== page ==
The scientists expressed their concern about the continuing adverse affects of human activities on the global environment and the resulting serious threats to human livelihood. In the conference statement, they resolved to mobilise their knowledge for action, in order to provide society with the scientific information needed to support sustainable development.
“Science has placed the issue of climate change in front of global leaders, assisted greatly by ESSP’s four global environmental change programmes sponsoring the Open Science Conference,” said Dr. Gordon McBean, conference co-chair and a professor at the University of Western Ontario, Canada. “The challenge for scientists now is to better inform governments on the actions they can be taking,” he said.
The statement acknowledges the launch of two important new ESSP research initiatives on human health and Monsoon Asia to complement existing projects on carbon, food and water systems. The Global Environmental Change and Human Health Project will identify and quantify health risks posed by global environmental change, and develop cost effective adaptation strategies. The Monsoon Asia Integrated Regional Study addresses the interaction between humans and the environment in Monsoon Asia in order to support strategies for sustainable development in the region.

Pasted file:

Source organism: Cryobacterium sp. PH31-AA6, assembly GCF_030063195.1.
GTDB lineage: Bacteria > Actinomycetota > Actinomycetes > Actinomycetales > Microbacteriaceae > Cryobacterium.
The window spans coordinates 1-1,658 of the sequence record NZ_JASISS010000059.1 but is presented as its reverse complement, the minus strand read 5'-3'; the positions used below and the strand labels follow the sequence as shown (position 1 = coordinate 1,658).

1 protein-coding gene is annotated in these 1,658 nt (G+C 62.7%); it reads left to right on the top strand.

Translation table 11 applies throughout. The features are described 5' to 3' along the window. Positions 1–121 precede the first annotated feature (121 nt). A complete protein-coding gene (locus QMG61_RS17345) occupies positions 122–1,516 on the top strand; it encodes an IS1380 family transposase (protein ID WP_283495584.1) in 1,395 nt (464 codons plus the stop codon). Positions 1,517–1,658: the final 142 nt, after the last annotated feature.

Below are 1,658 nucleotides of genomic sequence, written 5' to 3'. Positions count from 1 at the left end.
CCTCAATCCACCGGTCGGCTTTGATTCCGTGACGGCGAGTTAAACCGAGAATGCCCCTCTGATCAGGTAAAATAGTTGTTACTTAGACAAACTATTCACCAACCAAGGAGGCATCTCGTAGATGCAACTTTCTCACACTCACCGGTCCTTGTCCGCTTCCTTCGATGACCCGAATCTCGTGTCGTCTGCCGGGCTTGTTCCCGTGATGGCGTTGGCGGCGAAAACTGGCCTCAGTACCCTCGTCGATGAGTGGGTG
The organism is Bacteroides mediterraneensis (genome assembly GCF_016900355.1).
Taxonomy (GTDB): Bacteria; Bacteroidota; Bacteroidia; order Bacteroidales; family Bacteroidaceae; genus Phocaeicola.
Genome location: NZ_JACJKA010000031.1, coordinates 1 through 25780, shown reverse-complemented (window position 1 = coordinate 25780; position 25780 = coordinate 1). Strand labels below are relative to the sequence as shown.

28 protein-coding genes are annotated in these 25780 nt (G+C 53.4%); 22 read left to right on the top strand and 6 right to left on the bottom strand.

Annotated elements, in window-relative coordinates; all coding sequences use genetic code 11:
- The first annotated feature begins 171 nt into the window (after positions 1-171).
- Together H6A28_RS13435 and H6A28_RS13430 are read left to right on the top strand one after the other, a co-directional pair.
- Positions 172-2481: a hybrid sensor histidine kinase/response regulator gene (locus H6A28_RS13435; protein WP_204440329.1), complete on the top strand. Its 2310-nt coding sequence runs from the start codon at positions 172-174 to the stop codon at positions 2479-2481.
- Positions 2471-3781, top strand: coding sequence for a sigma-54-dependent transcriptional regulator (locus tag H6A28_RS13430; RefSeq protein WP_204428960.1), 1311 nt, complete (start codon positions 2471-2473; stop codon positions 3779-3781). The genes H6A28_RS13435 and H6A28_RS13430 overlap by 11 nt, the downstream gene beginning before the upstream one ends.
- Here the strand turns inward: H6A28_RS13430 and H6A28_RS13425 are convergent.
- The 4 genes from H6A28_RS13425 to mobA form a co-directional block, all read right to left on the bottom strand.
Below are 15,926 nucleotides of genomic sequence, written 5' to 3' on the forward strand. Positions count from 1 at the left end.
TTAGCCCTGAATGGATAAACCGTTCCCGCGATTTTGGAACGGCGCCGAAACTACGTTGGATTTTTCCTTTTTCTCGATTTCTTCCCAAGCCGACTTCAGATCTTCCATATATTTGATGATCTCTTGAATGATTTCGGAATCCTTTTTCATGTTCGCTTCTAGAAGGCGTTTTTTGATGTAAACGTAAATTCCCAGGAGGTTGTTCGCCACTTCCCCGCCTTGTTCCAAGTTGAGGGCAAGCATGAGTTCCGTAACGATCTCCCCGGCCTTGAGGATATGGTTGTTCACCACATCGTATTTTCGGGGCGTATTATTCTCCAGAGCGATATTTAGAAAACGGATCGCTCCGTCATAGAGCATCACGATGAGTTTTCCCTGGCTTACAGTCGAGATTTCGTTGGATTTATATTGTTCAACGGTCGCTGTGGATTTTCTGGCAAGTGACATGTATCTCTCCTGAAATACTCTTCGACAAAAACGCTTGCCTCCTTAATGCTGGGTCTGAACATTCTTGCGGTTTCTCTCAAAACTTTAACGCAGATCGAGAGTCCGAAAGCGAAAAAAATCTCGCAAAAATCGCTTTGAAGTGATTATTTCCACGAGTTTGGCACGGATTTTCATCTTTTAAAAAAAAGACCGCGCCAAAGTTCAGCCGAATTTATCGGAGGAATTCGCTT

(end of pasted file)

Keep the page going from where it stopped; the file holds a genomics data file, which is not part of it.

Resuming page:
The four-day Open Science Conference has focused on how regions can cope with the consequences of natural and human-driven changes to the Earth’s environment, what future changes they can expect, and what the nature of those changes and their impact on human livelihood will be. Conference sessions have underscored how regional sustainability challenges can best be met by the integrated, global approach followed by ESSP programmes. This approach bridges the disciplinary gaps across environmental science, and has dramatically improved understanding of the complex Earth system and its interaction with human society.
ESSP is a joint initiative of four global environmental change research programmes: DIVERSITAS, the international programme of biodiversity science, the International Geosphere-Biosphere Programme (IGBP), the International Human Dimensions Programme on Global Environmental Change (IHDP), and the World Climate Research Programme (WCRP).
The Statement of the Beijing Conference on Global Environmental Change
The global environmental change scientists gathered in Beijing for the Open Science Conference on Global Environmental Changes – Regional Challenges, note:
- The Earth System Science Partnership (ESSP), created by four global environmental change programmes (DIVERSITAS, IGBP, IHDP, WCRP) through the 2001 Amsterdam Declaration to bridge the disciplinary gaps across environmental science, is now dramatically improving our understanding of the complex Earth system.
- In this era of human activities modifying the planet on a global scale, we are concerned for the continuing adverse affects on the global environment and the resulting serious threats to sustainable development of human society.
In view of the importance of the impacts on human health, the Beijing Conference launched the Global Environmental Change and Human Health Project.
Recognising that there are issues special to regions, the Beijing Conference initiated the Monsoon Asia Integrated Regional Study to examine the threats posed to populations and ecosystems in Monsoon Asia.